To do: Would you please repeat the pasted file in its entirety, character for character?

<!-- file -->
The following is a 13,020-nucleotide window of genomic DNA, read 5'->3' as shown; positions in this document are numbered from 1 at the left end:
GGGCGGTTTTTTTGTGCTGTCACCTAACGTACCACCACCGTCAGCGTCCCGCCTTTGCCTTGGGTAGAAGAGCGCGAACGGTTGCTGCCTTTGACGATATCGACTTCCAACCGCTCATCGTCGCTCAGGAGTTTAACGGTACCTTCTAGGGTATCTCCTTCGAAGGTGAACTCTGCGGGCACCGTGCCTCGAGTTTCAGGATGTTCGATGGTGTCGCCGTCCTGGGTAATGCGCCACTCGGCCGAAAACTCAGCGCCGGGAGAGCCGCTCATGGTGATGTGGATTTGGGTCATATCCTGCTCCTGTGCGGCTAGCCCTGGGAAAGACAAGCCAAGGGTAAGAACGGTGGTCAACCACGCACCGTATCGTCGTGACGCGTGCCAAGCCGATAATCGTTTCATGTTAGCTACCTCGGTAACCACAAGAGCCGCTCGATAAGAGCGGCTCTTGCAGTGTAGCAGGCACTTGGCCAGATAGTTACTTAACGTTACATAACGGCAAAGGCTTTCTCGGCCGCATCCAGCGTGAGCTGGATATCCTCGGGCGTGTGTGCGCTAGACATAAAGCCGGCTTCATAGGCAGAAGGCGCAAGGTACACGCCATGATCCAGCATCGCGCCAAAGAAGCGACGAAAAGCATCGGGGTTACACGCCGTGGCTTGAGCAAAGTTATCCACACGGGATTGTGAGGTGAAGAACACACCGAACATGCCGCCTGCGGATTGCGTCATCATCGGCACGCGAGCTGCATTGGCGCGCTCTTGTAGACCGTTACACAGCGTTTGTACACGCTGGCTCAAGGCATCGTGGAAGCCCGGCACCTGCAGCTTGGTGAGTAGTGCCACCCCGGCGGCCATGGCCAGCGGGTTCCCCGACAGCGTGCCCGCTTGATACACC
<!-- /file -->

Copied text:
The following is a 13,020-nucleotide window of genomic DNA, read 5'->3' as shown; positions in this document are numbered from 1 at the left end:
GGGCGGTTTTTTTGTGCTGTCACCTAACGTACCACCACCGTCAGCGTCCCGCCTTTGCCTTGGGTAGAAGAGCGCGAACGGTTGCTGCCTTTGACGATATCGACTTCCAACCGCTCATCGTCGCTCAGGAGTTTAACGGTACCTTCTAGGGTATCTCCTTCGAAGGTGAACTCTGCGGGCACCGTGCCTCGAGTTTCAGGATGTTCGATGGTGTCGCCGTCCTGGGTAATGCGCCACTCGGCCGAAAACTCAGCGCCGGGAGAGCCGCTCATGGTGATGTGGATTTGGGTCATATCCTGCTCCTGTGCGGCTAGCCCTGGGAAAGACAAGCCAAGGGTAAGAACGGTGGTCAACCACGCACCGTATCGTCGTGACGCGTGCCAAGCCGATAATCGTTTCATGTTAGCTACCTCGGTAACCACAAGAGCCGCTCGATAAGAGCGGCTCTTGCAGTGTAGCAGGCACTTGGCCAGATAGTTACTTAACGTTACATAACGGCAAAGGCTTTCTCGGCCGCATCCAGCGTGAGCTGGATATCCTCGGGCGTGTGTGCGCTAGACATAAAGCCGGCTTCATAGGCAGAAGGCGCAAGGTACACGCCATGATCCAGCATCGCGCCAAAGAAGCGACGAAAAGCATCGGGGTTACACGCCGTGGCTTGAGCAAAGTTATCCACACGGGATTGTGAGGTGAAGAACACACCGAACATGCCGCCTGCGGATTGCGTCATCATCGGCACGCGAGCTGCATTGGCGCGCTCTTGTAGACCGTTACACAGCGTTTGTACACGCTGGCTCAAGGCATCGTGGAAGCCCGGCACCTGCAGCTTGGTGAGTAGTGCCACCCCGGCGGCCATGGCCAGCGGGTTCCCCGACAGCGTGCCCGCTTGATACACC